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Dave00
Jun 20, 2004, 10:32 AM
(Starting a new thread from a conversation that started in the New Displays discussion)

Dave,

Thanks for the comment, but I wanted to correct a few inaccuracies in your statement.

The weekend prior to Apple's announcement, Think Secret incorrectly reported that the new towers would top out at 2.6GHz; no information about other model speeds was reported. We later updated the story with new information -- that Apple's line-up would top out at a Dual 2.5GHz --and included specific information on hard drive sizes and graphics cards for each model. We're committed to providing the most detailed, reliable information as it becomes available to us, but the updated story still made reference our initial, erroneous assertions, so nothing was "removed from the site."

Thanks for your response, Nick. Reflecting, I'm probably wrong on the non-top-end model speeds; now that I think of it, it was probably other commenters that stated the 2.0/2.2 low end speeds. However, it's impossible for one to check, because the original story was indeed removed from the site. (The URL for the original story seems to have been replaced with the URL for the new story.)

I applaud Think Secret for coming pretty close with the most recent rumor on the new Powermacs. However, I do take issue with rumor sites changing or removing stories. It helps one decide what credence to give a new story, when you can look at the old stories. Take MacRumors, for instance. All the rumors, true and not true, are accessible in the order they were published. While changing a story may be done with the intention of "updating", it has the effect of making one seem like the soothsayers who make lots of predictions but only reference the ones that came true.

One thing I find particularly interesting is how Apple's business model fosters the rumors trade. Rather than allow prices to fall as a particular release becomes cheaper to make, they favor stable prices (and subsequently, rising margins one would assume) followed by large price drops and/or new models. Subsequently, your best value is achieved right after a new release (and worst value right before.) This naturally encourages intense speculation on when new models will be released, and intense secrecy from Apple as to the same. That's why you don't see this kind of speculation about Windows machines; the age of the model/specs is already factored into the price.

--D

wrldwzrd89
Jun 20, 2004, 10:42 AM
(Starting a new thread from a conversation that started in the New Displays discussion)


Thanks for your response, Nick. Reflecting, I'm probably wrong on the non-top-end model speeds; now that I think of it, it was probably other commenters that stated the 2.0/2.2 low end speeds. However, it's impossible for one to check, because the original story was indeed removed from the site. (The URL for the original story seems to have been replaced with the URL for the new story.)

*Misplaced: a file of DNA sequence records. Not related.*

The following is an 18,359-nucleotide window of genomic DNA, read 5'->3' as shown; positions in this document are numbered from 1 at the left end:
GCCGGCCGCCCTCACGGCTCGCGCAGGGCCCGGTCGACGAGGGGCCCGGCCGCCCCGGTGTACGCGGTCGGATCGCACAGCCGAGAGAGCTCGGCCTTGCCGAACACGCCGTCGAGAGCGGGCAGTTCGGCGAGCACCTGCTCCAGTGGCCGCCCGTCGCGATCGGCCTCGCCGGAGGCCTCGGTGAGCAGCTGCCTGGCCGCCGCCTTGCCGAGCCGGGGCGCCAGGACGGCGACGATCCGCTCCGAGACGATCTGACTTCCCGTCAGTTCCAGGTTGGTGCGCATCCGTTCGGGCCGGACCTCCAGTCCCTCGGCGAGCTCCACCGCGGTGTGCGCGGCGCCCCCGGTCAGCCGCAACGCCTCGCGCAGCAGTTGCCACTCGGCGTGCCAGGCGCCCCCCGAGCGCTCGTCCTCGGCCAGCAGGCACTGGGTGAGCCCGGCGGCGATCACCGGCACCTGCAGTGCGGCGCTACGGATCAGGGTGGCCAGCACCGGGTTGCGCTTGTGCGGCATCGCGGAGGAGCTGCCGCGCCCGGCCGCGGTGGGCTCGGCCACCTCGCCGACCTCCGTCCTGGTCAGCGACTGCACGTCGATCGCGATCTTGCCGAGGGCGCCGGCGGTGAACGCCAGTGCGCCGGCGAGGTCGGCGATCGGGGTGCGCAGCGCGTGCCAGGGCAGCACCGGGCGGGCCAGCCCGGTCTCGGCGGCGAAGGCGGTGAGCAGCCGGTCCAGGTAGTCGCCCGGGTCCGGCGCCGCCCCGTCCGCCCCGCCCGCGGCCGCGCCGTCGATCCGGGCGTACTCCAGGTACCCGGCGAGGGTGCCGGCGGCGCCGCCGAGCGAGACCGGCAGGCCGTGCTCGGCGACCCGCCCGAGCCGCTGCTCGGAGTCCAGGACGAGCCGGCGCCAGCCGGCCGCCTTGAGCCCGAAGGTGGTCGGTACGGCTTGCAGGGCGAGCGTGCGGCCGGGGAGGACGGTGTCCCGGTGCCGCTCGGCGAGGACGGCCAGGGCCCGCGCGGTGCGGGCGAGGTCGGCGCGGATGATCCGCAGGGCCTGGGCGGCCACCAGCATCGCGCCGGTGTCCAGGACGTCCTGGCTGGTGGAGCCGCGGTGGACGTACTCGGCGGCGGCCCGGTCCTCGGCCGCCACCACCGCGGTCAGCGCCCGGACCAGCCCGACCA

I applaud Think Secret for coming pretty close with the most recent rumor on the new Powermacs. However, I do take issue with rumor sites changing or removing stories. It helps one decide what credence to give a new story, when you can look at the old stories. Take MacRumors, for instance. All the rumors, true and not true, are accessible in the order they were published. While changing a story may be done with the intention of "updating", it has the effect of making one seem like the soothsayers who make lots of predictions but only reference the ones that came true.

One thing I find particularly interesting is how Apple's business model fosters the rumors trade. Rather than allow prices to fall as a particular release becomes cheaper to make, they favor stable prices (and subsequently, rising margins one would assume) followed by large price drops and/or new models. Subsequently, your best value is achieved right after a new release (and worst value right before.) This naturally encourages intense speculation on when new models will be released, and intense secrecy from Apple as to the same. That's why you don't see this kind of speculation about Windows machines; the age of the model/specs is already factored into the price.

--D
I do find your comments about rumor sites to be quite true - that is why I joined MacRumors! I read ThinkSecret and AppleInsider (and read MacOSRumors when it was up), and I find the information there interesting. Apple does seem to be promoting the rumor sites by using the business model that they do - which is good for the rumor sites, but not so good for the customers that hate not knowing when Apple's going to release an update.